The virus is usually transmitted when a person consumes food that contains fecal matter from an infected person. The virus can also be obtained from having direct contact with contaminated objects or water.
The virus can be transmitted through the following:
- A person who is infected and does not properly wash his/her hands after using the bathroom then touches an object or food.
- A caregiver who does not properly wash his or her hands after changing diapers or cleaning up the feces of a person who is infected with Hepatitis A virus.
- Someone who has sexual contact with an infected person.
Hepatitis A can also be transmitted through contaminated water or food. The contamination of food can happen from growing food to food preparation, which mostly happens in countries where hepatitis A is prevalent.
What are the signs and symptoms of Hepatitis A?
14-28 days is the usual incubation period of hepatitis A and the signs and symptoms include:
- Joint pain
- Muscle pain
- Abdominal pain
- Loss of appetite
- Dark urine
- Gray-colored bowel movements
- Jaundice (a yellowish color of the skin and whites of the eye)
The signs and symptoms of hepatitis A mostly occur in adults rather than in children. Only 10% of children under 6 years old develop the symptom jaundice. On the other hand, older children and adults often experience more severe symptoms from the infection. Jaundice occurs in more than 70% of hepatitis A cases.
The hepatitis A doctor in Palm Beach County would diagnose the patient by discussing the symptoms and taking a blood sample. This way the doctor can properly assess the patient’s condition.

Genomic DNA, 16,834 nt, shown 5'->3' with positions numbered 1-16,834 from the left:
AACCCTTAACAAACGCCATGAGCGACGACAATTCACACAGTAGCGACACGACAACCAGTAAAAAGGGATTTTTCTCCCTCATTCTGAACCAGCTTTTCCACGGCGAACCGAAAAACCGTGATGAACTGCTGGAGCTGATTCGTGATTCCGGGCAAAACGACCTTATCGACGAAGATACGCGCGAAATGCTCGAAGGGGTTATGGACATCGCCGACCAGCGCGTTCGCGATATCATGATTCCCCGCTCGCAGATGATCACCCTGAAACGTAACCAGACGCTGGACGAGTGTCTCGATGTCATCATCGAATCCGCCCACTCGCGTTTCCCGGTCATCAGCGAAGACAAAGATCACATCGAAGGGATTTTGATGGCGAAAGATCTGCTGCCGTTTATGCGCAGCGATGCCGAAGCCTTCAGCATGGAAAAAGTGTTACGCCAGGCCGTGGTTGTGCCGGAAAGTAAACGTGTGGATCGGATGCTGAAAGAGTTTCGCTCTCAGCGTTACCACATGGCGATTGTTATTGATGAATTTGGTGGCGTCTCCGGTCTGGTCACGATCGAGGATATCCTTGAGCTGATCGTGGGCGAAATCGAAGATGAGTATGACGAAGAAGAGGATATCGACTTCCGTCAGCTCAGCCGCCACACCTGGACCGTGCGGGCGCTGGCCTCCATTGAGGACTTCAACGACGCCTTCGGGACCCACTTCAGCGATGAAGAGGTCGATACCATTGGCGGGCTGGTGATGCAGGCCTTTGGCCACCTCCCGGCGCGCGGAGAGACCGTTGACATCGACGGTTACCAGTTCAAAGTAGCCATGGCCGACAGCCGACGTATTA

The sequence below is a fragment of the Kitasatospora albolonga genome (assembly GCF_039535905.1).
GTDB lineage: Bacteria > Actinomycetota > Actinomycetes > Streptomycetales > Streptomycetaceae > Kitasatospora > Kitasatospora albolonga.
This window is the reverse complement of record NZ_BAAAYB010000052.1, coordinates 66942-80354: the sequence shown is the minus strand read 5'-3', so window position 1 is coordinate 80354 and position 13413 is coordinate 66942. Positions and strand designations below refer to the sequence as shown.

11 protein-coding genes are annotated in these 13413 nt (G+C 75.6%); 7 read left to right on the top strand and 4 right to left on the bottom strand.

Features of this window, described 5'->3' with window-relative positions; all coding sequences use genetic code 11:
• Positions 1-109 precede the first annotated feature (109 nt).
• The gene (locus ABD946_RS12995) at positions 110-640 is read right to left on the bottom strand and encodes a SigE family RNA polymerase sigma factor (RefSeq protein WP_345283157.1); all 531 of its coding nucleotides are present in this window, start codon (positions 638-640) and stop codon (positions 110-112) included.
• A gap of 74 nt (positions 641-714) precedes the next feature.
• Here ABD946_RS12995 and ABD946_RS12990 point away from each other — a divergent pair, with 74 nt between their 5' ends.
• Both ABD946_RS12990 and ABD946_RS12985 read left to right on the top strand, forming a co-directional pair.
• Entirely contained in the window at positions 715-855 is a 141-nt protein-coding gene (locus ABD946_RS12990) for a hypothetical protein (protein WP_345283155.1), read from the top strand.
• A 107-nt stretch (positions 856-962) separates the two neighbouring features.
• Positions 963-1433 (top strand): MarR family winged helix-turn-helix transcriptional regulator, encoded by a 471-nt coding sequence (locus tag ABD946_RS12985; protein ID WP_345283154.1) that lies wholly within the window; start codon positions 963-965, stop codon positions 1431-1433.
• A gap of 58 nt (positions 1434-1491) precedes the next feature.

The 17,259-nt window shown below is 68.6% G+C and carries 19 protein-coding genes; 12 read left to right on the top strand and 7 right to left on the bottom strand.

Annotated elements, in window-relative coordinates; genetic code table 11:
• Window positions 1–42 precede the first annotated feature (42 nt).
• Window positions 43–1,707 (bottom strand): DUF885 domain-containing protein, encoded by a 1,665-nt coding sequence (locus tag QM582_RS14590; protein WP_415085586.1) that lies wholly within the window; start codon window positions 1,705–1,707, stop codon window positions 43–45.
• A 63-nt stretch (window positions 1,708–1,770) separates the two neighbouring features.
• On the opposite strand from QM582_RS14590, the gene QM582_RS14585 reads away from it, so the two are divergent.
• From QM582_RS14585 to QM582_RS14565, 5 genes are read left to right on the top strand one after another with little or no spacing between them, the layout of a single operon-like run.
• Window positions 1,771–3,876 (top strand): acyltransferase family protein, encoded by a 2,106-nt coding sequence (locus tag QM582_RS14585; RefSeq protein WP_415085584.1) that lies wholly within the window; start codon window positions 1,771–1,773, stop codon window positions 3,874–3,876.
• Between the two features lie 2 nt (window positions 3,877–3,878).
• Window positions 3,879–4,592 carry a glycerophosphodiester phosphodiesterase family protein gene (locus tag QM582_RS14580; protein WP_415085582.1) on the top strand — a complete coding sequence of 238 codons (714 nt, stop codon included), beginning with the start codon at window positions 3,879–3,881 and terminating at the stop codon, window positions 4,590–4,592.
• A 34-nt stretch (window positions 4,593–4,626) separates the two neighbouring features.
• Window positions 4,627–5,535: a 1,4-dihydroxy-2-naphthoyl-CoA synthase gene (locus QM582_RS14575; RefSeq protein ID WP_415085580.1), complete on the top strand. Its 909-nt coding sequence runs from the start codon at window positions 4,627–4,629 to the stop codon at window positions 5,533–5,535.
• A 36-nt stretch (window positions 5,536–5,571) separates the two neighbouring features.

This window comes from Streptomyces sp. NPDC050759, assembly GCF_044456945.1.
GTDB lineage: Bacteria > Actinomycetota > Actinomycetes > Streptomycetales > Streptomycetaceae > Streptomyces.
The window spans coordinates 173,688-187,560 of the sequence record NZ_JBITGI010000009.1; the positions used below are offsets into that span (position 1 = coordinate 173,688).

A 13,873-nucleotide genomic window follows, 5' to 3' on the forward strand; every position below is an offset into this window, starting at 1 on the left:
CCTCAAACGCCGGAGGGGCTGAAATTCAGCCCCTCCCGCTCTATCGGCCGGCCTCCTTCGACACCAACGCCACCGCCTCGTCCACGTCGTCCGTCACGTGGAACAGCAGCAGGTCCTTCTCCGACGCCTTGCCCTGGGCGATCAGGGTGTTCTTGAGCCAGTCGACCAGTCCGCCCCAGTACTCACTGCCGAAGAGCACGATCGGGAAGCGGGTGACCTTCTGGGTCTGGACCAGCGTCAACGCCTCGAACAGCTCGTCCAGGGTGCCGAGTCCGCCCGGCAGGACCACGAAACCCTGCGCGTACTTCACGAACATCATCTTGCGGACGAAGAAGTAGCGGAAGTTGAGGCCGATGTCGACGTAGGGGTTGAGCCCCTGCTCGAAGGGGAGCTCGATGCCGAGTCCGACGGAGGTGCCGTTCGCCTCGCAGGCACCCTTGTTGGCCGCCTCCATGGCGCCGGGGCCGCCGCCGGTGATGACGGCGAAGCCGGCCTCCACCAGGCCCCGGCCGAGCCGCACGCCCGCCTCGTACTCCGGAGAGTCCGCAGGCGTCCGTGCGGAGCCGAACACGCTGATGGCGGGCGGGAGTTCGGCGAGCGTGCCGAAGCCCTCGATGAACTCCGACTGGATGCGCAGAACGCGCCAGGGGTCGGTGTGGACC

For the treatment, our hepatitis A doctor in Palm Beach County would usually recommend adequate rest, fluids, balanced nutrition, and medical monitoring. In some cases, hospitalization is needed. It usually takes a few months for a patient to fully recover.
The most effective way to avoid hepatitis A is to have good sanitation, follow food safety rules and engage in immunization.
Hepatitis A can be prevented with:
- An adequate supply of safe drinking water
- Vaccinating your children and making sure you have the proper vaccinations for travel
- Practice proper hygiene such as regular hand washing
The Hepatitis A vaccine is proven effective and safe. A person can have 2 shots that are 6 months apart. Both shots are needed for long term protection. It is advisable to ask your health insurance if they cover travel-related vaccines. You can get vaccinated at our clinics!
Hepatitis A doctor in Palm Beach County - Further Information
If you would like more information about vaccination, do not hesitate to contact us or visit our walk in clinic at one of our convenient locations in West Palm Beach, North Palm Beach or in Palm Springs.
The material contained on this site is for informational purposes only and DOES NOT CONSTITUTE THE PROVIDING OF MEDICAL ADVICE, and is not intended to be a substitute for independent professional medical judgment, advice, diagnosis, or treatment. Always seek the advice of your physician or other qualified healthcare providers with any questions or concerns you may have regarding your health.